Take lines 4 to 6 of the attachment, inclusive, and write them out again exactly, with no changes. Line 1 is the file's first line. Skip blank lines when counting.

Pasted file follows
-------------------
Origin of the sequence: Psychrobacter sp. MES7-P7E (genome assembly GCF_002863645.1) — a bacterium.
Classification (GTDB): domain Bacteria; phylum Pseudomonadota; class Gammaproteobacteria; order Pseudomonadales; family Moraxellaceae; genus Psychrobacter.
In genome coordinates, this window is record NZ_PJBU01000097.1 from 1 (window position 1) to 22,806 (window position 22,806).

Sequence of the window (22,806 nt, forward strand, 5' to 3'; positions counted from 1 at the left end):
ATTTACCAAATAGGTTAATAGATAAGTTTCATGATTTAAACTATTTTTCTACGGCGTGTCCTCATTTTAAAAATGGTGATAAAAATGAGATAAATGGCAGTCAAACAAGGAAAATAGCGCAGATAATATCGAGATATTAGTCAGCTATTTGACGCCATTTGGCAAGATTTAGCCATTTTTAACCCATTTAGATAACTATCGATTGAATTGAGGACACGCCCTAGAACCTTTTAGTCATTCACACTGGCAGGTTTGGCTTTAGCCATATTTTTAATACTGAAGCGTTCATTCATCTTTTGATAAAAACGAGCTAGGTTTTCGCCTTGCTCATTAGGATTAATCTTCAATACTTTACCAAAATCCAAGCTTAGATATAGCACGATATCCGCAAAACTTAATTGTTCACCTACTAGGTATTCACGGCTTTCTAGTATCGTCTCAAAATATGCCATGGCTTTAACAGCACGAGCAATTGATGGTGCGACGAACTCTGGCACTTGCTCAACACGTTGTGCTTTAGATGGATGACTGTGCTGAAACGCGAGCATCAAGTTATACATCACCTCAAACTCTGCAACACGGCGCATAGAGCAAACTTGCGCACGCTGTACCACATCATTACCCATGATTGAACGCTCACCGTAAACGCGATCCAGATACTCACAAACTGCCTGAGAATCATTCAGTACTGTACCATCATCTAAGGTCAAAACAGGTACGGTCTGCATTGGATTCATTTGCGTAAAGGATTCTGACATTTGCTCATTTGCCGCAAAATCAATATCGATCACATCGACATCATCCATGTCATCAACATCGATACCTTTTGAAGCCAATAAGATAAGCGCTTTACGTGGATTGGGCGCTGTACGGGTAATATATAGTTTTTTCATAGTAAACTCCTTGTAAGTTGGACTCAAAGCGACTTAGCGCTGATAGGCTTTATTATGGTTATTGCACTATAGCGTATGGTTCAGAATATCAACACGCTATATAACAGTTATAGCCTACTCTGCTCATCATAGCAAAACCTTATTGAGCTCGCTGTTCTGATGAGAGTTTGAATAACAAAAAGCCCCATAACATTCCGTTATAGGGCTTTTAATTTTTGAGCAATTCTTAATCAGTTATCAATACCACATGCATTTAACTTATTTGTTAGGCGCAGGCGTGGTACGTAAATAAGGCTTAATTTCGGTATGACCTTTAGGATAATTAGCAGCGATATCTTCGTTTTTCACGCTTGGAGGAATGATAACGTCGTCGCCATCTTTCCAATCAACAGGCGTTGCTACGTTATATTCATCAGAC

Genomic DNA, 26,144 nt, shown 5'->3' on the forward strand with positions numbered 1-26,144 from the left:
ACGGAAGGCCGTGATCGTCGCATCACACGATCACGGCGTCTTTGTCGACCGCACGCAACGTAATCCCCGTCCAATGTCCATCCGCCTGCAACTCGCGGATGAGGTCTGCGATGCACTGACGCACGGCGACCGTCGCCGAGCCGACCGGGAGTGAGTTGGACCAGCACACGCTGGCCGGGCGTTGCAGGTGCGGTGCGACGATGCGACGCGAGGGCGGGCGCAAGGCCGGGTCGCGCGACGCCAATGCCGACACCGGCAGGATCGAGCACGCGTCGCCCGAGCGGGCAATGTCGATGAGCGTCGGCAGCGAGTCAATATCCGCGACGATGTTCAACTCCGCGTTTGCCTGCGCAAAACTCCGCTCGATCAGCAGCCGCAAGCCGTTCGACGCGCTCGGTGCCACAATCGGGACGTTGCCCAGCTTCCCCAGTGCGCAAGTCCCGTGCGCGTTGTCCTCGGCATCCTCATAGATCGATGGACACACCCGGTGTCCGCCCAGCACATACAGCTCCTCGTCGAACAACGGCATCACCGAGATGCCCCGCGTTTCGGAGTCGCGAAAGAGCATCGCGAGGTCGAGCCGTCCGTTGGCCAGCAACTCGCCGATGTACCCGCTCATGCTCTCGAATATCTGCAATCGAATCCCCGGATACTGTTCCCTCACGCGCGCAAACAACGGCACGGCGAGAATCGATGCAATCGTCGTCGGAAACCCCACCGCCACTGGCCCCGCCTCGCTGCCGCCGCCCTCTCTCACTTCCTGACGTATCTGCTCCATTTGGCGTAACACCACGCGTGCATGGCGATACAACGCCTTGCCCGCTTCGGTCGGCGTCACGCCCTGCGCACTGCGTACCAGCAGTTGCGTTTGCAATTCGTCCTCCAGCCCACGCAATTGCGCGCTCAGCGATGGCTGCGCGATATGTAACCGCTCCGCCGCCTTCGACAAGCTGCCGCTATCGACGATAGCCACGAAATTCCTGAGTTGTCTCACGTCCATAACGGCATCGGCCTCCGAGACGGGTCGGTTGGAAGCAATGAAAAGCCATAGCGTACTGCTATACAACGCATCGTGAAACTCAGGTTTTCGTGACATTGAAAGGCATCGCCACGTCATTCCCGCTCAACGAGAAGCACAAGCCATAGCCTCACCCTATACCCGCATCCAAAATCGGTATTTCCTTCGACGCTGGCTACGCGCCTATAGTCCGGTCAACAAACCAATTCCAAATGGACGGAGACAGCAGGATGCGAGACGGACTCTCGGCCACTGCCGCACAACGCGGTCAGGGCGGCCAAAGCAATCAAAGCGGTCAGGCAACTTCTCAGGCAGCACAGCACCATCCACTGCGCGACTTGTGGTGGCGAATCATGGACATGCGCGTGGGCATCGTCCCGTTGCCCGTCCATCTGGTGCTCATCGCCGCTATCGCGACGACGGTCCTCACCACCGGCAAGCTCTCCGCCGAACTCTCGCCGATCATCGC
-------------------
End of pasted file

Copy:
Sequence of the window (22,806 nt, forward strand, 5' to 3'; positions counted from 1 at the left end):
ATTTACCAAATAGGTTAATAGATAAGTTTCATGATTTAAACTATTTTTCTACGGCGTGTCCTCATTTTAAAAATGGTGATAAAAATGAGATAAATGGCAGTCAAACAAGGAAAATAGCGCAGATAATATCGAGATATTAGTCAGCTATTTGACGCCATTTGGCAAGATTTAGCCATTTTTAACCCATTTAGATAACTATCGATTGAATTGAGGACACGCCCTAGAACCTTTTAGTCATTCACACTGGCAGGTTTGGCTTTAGCCATATTTTTAATACTGAAGCGTTCATTCATCTTTTGATAAAAACGAGCTAGGTTTTCGCCTTGCTCATTAGGATTAATCTTCAATACTTTACCAAAATCCAAGCTTAGATATAGCACGATATCCGCAAAACTTAATTGTTCACCTACTAGGTATTCACGGCTTTCTAGTATCGTCTCAAAATATGCCATGGCTTTAACAGCACGAGCAATTGATGGTGCGACGAACTCTGGCACTTGCTCAACACGTTGTGCTTTAGATGGATGACTGTGCTGAAACGCGAGCATCAAGTTATACATCACCTCAAACTCTGCAACACGGCGCATAGAGCAAACTTGCGCACGCTGTACCACATCATTACCCATGATTGAACGCTCACCGTAAACGCGATCCAGATACTCACAAACTGCCTGAGAATCATTCAGTACTGTACCATCATCTAAGGTCAAAACAGGTACGGTCTGCATTGGATTCATTTGCGTAAAGGATTCTGACATTTGCTCATTTGCCGCAAAATCAATATCGATCACATCGACATCATCCATGTCATCAACATCGATACCTTTTGAAGCCAATAAGATAAGCGCTTTACGTGGATTGGGCGCTGTACGGGTAATATATAGTTTTTTCATAGTAAACTCCTTGTAAGTTGGACTCAAAGCGACTTAGCGCTGATAGGCTTTATTATGGTTATTGCACTATAGCGTATGGTTCAGAATATCAACACGCTATATAACAGTTATAGCCTACTCTGCTCATCATAGCAAAACCTTATTGAGCTCGCTGTTCTGATGAGAGTTTGAATAACAAAAAGCCCCATAACATTCCGTTATAGGGCTTTTAATTTTTGAGCAATTCTTAATCAGTTATCAATACCACATGCATTTAACTTATTTGTTAGGCGCAGGCGTGGTACGTAAATAAGGCTTAATTTCGGTATGACCTTTAGGATAATTAGCAGCGATATCTTCGTTTTTCACGCTTGGAGGAATGATAACGTCGTCGCCATCTTTCCAATCAACAGGCGTTGCTACGTTATATTCATCAGAC

Genomic DNA, 26,144 nt, shown 5'->3' on the forward strand with positions numbered 1-26,144 from the left: